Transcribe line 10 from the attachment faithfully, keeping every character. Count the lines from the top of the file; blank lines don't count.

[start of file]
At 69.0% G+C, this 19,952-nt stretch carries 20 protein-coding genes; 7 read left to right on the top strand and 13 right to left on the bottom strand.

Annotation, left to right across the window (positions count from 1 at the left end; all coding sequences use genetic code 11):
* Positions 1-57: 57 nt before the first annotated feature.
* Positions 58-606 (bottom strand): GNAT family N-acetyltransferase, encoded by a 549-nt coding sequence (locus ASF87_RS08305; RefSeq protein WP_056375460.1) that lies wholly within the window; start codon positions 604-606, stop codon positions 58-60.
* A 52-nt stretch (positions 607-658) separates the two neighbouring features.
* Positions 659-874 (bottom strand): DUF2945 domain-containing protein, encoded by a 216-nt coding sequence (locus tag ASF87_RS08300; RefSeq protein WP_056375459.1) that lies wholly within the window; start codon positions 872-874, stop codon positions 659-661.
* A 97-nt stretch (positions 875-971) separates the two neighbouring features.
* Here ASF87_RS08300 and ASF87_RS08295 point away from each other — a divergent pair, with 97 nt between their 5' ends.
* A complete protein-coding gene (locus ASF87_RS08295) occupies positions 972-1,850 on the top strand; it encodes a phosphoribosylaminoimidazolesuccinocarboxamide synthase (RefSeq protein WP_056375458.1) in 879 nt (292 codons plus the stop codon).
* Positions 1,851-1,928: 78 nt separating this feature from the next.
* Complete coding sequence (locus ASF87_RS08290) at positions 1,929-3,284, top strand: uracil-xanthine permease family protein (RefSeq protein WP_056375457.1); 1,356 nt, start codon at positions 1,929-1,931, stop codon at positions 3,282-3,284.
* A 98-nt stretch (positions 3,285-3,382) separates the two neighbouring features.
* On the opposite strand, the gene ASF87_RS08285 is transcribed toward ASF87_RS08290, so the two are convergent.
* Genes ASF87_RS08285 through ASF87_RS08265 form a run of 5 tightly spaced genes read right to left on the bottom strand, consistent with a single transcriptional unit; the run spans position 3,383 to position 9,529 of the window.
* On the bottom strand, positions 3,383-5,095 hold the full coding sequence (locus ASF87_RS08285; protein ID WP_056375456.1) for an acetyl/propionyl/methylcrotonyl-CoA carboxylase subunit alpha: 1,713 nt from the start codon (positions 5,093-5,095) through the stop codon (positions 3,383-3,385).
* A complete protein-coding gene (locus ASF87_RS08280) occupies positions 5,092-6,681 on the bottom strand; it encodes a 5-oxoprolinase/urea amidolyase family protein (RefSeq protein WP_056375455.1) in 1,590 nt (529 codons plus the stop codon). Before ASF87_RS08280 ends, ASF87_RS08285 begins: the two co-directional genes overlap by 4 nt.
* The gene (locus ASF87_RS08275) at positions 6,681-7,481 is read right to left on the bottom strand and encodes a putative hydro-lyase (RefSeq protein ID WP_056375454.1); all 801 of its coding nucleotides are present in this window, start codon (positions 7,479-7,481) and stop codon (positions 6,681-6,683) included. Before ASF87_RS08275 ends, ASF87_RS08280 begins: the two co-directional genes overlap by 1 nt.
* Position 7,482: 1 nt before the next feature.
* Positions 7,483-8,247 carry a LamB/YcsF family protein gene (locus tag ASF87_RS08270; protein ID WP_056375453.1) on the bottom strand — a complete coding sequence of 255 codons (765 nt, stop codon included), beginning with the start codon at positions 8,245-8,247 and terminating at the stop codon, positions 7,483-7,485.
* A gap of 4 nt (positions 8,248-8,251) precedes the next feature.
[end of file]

* Positions 1,851-1,928: 78 nt separating this feature from the next.